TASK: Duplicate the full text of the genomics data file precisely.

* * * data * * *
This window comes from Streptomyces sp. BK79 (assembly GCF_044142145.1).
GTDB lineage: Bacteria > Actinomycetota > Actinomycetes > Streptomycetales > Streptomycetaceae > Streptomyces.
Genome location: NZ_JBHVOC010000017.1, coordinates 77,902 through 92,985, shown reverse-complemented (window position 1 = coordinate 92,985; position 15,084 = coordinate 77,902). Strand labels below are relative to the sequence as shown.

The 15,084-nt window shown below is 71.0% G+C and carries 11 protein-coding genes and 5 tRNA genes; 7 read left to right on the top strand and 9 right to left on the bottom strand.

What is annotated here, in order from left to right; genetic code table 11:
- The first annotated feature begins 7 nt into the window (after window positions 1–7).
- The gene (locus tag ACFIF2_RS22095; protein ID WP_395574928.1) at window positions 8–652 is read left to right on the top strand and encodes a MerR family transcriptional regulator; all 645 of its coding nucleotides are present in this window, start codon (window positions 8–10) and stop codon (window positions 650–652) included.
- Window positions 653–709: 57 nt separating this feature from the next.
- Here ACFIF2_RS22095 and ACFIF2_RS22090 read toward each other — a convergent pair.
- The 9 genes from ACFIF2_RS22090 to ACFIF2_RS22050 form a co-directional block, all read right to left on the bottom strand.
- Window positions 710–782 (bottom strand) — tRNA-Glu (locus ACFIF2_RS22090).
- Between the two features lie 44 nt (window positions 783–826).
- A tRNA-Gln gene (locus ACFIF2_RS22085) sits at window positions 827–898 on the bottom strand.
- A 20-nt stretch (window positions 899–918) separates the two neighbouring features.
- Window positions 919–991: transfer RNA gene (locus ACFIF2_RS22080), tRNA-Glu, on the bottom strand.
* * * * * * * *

This window comes from Streptomyces sp. BK79 (assembly GCF_044142145.1).
GTDB lineage: Bacteria > Actinomycetota > Actinomycetes > Streptomycetales > Streptomycetaceae > Streptomyces.
Genome location: NZ_JBHVOC010000017.1, coordinates 77,902 through 92,985, shown reverse-complemented (window position 1 = coordinate 92,985; position 15,084 = coordinate 77,902). Strand labels below are relative to the sequence as shown.

The 15,084-nt window shown below is 71.0% G+C and carries 11 protein-coding genes and 5 tRNA genes; 7 read left to right on the top strand and 9 right to left on the bottom strand.

What is annotated here, in order from left to right; genetic code table 11:
- The first annotated feature begins 7 nt into the window (after window positions 1–7).
- The gene (locus tag ACFIF2_RS22095; protein ID WP_395574928.1) at window positions 8–652 is read left to right on the top strand and encodes a MerR family transcriptional regulator; all 645 of its coding nucleotides are present in this window, start codon (window positions 8–10) and stop codon (window positions 650–652) included.
- Window positions 653–709: 57 nt separating this feature from the next.
- Here ACFIF2_RS22095 and ACFIF2_RS22090 read toward each other — a convergent pair.
- The 9 genes from ACFIF2_RS22090 to ACFIF2_RS22050 form a co-directional block, all read right to left on the bottom strand.
- Window positions 710–782 (bottom strand) — tRNA-Glu (locus ACFIF2_RS22090).
- Between the two features lie 44 nt (window positions 783–826).
- A tRNA-Gln gene (locus ACFIF2_RS22085) sits at window positions 827–898 on the bottom strand.
- A 20-nt stretch (window positions 899–918) separates the two neighbouring features.
- Window positions 919–991: transfer RNA gene (locus ACFIF2_RS22080), tRNA-Glu, on the bottom strand.